During the walk, we stumbled on many people from different nationalities. An Australian woman told me that she had been ‘startled’ by a wonderful sculpture of a woman’s head. We agreed that the spirit of the woman seems to beckon you. From a distance, the sculpture looks like a projected image – prompting: is she real or imaginary? As you approach, the sculpture is flat – like the silhouette on a stamp. It is a beautiful form that seemed to appeal to women rather than men, on that day. Despite the grey sky, the light was adding a mystical quality that gave the sculpture an air of confidence. What this suggesting something about the modern woman?
Further into the walk, we were greeted by Highland cattle. These creatures were so still, and at ease with the visitors, that we wondered if they were sculptures. We also found a dead tree with ancient looking bark and a very twisted form. Had the tree been left there to demonstrate how natural objects can also be sculpted by the elements? We were having this debate when another visitor overheard and said, ‘What a load of arty farty nonsense!’ This brought us completely down to earth and reminded me of how everything is open to interpretation.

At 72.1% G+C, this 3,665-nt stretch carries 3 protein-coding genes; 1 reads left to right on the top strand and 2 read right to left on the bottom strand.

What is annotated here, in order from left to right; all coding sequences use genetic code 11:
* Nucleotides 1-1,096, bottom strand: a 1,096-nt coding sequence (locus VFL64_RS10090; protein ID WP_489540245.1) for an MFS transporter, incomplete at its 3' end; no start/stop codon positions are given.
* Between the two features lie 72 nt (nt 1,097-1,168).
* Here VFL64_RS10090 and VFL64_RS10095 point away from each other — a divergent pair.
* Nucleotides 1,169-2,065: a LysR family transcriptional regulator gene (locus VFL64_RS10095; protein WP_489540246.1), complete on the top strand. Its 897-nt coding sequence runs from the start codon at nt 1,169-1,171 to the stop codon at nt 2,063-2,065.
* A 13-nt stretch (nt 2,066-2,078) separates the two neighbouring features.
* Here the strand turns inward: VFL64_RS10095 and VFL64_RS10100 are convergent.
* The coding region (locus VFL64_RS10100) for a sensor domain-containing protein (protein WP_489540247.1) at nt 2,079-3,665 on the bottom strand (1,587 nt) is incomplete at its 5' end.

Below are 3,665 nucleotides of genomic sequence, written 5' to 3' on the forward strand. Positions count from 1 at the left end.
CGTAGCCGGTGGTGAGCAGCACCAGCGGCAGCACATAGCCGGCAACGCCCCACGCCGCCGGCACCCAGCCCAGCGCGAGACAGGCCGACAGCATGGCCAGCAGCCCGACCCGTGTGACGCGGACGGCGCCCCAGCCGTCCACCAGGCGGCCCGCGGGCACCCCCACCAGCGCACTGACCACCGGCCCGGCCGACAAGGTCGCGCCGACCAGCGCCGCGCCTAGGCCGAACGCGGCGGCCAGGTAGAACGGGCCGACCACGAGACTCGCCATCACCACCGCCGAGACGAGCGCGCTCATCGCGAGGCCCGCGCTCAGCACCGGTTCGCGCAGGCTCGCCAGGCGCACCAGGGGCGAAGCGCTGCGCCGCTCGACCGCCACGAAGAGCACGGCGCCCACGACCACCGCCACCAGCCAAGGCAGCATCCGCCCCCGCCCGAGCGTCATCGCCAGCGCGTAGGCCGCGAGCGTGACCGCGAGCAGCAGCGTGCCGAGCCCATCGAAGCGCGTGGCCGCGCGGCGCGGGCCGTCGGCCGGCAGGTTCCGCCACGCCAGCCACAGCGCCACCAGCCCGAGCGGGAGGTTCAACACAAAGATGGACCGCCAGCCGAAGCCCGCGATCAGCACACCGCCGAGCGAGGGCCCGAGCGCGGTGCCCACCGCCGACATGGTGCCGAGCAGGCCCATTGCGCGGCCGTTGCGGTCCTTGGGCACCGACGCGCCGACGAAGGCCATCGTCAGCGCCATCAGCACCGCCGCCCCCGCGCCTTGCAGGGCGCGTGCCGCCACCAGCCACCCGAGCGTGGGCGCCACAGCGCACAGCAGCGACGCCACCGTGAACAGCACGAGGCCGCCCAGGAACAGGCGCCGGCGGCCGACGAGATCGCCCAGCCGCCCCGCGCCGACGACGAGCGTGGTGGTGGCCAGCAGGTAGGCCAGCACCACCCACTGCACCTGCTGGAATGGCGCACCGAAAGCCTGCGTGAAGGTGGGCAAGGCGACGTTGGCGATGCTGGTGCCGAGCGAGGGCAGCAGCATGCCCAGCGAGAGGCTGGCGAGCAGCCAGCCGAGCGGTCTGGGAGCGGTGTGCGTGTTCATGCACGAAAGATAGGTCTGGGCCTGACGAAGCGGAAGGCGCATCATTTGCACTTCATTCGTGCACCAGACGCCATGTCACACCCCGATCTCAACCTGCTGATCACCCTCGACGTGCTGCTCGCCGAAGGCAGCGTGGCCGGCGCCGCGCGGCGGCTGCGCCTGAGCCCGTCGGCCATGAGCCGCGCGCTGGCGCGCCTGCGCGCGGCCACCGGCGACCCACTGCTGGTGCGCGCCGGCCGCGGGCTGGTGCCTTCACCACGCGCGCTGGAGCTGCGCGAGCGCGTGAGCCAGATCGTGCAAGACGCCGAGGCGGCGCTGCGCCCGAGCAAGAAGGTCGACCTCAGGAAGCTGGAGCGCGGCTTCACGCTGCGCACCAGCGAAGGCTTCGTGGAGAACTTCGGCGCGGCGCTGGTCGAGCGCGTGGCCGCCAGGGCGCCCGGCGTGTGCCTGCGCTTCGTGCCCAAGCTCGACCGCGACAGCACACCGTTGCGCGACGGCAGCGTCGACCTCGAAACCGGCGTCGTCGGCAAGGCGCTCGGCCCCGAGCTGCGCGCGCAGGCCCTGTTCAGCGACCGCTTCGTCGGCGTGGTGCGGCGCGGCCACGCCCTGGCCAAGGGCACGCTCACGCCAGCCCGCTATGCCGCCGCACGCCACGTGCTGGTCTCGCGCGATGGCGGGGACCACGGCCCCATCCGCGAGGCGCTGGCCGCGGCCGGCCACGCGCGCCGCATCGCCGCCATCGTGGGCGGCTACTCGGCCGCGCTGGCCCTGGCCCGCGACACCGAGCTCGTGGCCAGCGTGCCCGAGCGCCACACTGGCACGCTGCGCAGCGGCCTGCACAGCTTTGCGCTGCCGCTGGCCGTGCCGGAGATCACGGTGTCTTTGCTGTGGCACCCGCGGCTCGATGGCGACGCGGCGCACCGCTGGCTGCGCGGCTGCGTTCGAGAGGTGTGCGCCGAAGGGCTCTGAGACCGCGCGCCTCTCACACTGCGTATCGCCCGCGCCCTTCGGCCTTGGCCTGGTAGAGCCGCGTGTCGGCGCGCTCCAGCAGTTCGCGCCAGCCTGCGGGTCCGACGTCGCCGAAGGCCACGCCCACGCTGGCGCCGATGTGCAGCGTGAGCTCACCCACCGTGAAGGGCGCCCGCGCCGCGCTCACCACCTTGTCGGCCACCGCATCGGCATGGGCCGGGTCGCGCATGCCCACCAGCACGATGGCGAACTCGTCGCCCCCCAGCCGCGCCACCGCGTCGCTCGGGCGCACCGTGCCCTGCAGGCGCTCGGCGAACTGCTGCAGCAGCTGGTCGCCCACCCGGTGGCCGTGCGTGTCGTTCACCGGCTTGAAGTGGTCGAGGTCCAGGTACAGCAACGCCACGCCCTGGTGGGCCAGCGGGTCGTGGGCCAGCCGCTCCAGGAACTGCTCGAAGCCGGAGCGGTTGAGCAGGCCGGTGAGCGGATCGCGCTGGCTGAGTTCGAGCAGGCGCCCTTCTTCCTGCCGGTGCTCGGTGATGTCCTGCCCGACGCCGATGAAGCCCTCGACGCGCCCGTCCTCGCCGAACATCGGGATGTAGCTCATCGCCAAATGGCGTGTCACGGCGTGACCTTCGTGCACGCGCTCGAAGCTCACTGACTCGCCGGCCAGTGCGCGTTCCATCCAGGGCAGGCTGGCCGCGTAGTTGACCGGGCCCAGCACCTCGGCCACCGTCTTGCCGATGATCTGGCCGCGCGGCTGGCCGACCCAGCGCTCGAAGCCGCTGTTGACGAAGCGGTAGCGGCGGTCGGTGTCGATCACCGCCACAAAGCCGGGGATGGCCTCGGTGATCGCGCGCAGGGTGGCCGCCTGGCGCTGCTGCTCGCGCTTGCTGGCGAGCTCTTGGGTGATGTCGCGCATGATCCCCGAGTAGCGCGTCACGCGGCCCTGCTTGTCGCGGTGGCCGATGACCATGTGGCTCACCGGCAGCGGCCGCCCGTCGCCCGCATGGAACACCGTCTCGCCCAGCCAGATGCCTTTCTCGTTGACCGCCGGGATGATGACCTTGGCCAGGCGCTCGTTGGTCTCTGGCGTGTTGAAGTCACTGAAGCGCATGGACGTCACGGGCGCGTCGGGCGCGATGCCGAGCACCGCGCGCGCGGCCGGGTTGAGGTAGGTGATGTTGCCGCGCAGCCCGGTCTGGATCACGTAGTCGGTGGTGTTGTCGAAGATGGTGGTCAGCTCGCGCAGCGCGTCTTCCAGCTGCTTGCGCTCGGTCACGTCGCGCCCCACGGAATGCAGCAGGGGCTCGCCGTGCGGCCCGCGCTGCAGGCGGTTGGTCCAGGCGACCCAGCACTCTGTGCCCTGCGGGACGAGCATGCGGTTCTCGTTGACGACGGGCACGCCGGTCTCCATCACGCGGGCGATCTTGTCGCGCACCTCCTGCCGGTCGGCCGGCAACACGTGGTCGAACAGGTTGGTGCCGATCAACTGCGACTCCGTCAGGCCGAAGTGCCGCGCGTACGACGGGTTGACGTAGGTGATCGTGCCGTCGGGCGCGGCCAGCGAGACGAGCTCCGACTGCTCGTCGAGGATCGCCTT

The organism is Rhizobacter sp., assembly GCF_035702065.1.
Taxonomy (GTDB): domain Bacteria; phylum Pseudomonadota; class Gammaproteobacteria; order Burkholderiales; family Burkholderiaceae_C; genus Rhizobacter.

Still laughing at the comments, we found some steps that were carved into the earth paving a way to some open woodland. I decided that the steps were a sculpture but my husband was sceptical at this point; he had been influenced by our fellow Yorkshire folk. A plaque marked the spot as if to reassure me. It felt as if someone was presenting a hopeful message about the climb. Pardon the pun, but I went a step further and commented that to me they represented the struggle for independent authors. But that was my interpretation at that point in time: I was influenced by my emotions, experience, the weather and, of course, ‘arty farty nonsense’.
The Yorkshire Sculpture Park is a wonderful place to visit. I wonder if you would be able to spot the sculptures that instigated our discussions? Would you agree with the interpretations? Did someone deliberately construct a place when art can be read according to mood, weather and other factors? I don’t know the answer to this but invite you to have a look. Perhaps some of the questions should be placed next to the sculptures? Maybe, there will be a sculpture of a handbag in the future, or possibly a sculpture constructed of books.